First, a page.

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Ok, so I stumbled upon the question on the title these days, when going over Apostol's Calculus I. Now, because of the placement of the question in the exercises section, I'm convinced that the book wants the reader to use the well known identity $${n \choose l} = {n \choose n-l}$$ So, I thought about the following: if we take $l = k$, because of the above identity and data in the problem, we would get $${n \choose 14 - k} = {n \choose k - 4}$$ Now we could naively take the following step: equating $14 - k = k - 4$ yelds $k = 9$, which is the right answer.

Now, I can convince myself that the equality $14 - k = k - 4$ must hold thinking, for example, in Pascal's triangle, which is symmetrical and has equal entries in a given line precisely for $l$ and $n-l$. However by this point the reader, which is supposed to be meeting the subject for the first time, hasn't been introduced to nothing but the (purely algebraic - no combinatorial arguments allowed!) definition of binomial coefficent and the identity above. So, is there any easy way to see that imposing that equality is valid?

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  • $\begingroup$ I'm not sure which definition of the binomial coefficient has been introduced to the reader, but ${n \choose k} = \dfrac{n!}{k!(n-k)!}$ can be easily symmetric in $k$, in the sense that ${n\choose k} = {n \choose n-k}$ $\endgroup$ – taninamdar Oct 18 '14 at 4:03
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    $\begingroup$ Nothing naive about your step. It IS the right answer... $\endgroup$ – imranfat Oct 18 '14 at 4:03
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$$\binom{14}{k} = \binom{14}{k-4}$$ implies that $$\frac{14!}{k! \, (14-k)!} = \frac{14!}{(k-4)! \, (18-k)!},$$ hence $$\frac{k!}{(k-4)!} = \frac{(18-k)!}{(14-k)!}.$$ Now note $$\frac{k!}{(k-4)!} = k(k-1)(k-2)(k-3)$$ and similarly, $$\frac{(18-k)!}{(14-k)!} = (18-k)(17-k)(16-k)(15-k).$$ By inspection, what integer value of $k$ would make these two products equal?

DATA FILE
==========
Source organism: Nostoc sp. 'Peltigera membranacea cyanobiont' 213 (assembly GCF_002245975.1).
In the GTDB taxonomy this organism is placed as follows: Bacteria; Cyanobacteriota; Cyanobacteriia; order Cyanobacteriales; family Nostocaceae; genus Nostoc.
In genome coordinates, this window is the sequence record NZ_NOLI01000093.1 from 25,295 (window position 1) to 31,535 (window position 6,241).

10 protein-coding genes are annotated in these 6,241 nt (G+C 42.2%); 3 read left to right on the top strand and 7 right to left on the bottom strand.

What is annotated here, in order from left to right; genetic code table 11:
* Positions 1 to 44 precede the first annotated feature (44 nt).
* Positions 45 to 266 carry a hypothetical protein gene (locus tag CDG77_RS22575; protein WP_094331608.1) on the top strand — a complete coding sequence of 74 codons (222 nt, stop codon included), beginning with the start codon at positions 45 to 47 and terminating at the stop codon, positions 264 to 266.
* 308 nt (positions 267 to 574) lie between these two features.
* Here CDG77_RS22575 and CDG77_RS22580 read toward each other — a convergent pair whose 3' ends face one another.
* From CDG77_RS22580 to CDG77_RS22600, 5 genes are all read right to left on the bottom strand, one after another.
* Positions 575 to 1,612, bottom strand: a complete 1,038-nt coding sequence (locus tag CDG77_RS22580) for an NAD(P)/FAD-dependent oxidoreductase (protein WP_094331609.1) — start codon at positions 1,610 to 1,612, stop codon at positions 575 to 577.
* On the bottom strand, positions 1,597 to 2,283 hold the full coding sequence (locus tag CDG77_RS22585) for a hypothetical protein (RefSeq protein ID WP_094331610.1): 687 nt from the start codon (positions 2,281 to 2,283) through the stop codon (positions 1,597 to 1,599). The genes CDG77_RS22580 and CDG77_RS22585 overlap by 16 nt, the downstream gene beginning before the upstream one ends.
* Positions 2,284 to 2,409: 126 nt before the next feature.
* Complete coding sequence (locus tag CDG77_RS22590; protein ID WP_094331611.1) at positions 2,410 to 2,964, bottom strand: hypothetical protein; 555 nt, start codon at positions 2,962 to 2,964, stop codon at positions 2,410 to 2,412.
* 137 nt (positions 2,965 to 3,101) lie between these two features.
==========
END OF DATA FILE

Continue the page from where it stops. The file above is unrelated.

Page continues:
Alternatively, because of the identity $$\binom{n}{k} = \binom{n}{n-k},$$ it follows that two binomial coefficients are equal if their upper indices are the same and their lower indices add up to the upper: i.e., $$\binom{n}{k} = \binom{n}{m}$$ if $k+m = n$. Thus we simply require $k + (k-4) = 14$.

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    $\begingroup$ For sake of completeness, the other two roots of $k(k-1)(k-2)(k-3) = (18-k)(17-k)(16-k)(15-k)$ are $k = 9 \pm i\sqrt{55}$, which are non-real. $\endgroup$ – JimmyK4542 Oct 18 '14 at 6:19
  • $\begingroup$ At first I thought the approach of opening the algebraic formula would be just a mess, but I forgot that in integers problems it's often easy to see what is the only reasonable solution by inspection, and i guess that's exactly what the author wanted one to notice. Thanks ;) $\endgroup$ – ulilaka Oct 18 '14 at 15:48
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$$ {14 \choose k} = {14 \choose k-4} = {14 \choose 14 - (18-k)} $$ So $k = 18-k$ and you get the answer.

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A symmetrical approach, without using the symmetry identity or factorials: $$\require{cancel}\begin{align} \binom{14}k&=\binom{14}{k-4}\\ \frac{14\cdot 13\cdots (14-(k-1))}{1\cdot 2\cdots k}&=\frac {14\cdot 13\cdots (14-(k-4)+1)}{1\cdot2\cdots (k-4)}\\ \frac{14\cdot 13\cdots (15-k)}{1\cdot 2\cdots k}&=\frac {14\cdot 13\cdots (19-k)}{1\cdot2\cdots (k-4)}\\ \frac{\cancel{14\cdot 13\cdots (19-k)}(18-k)\cdots (15-k)}{\cancel{1\cdot 2\cdots (k-4)}(k-3)\cdots k}&=\frac {\cancel{14\cdot 13\cdots (19-k)}}{\cancel{1\cdot2\cdots (k-4)}}\\ (18-k)(17-k)(16-k)(15-k)&=k(k-1)(k-2)(k-3)\\ 18-k&=k\\ k&=9 \end{align} $$

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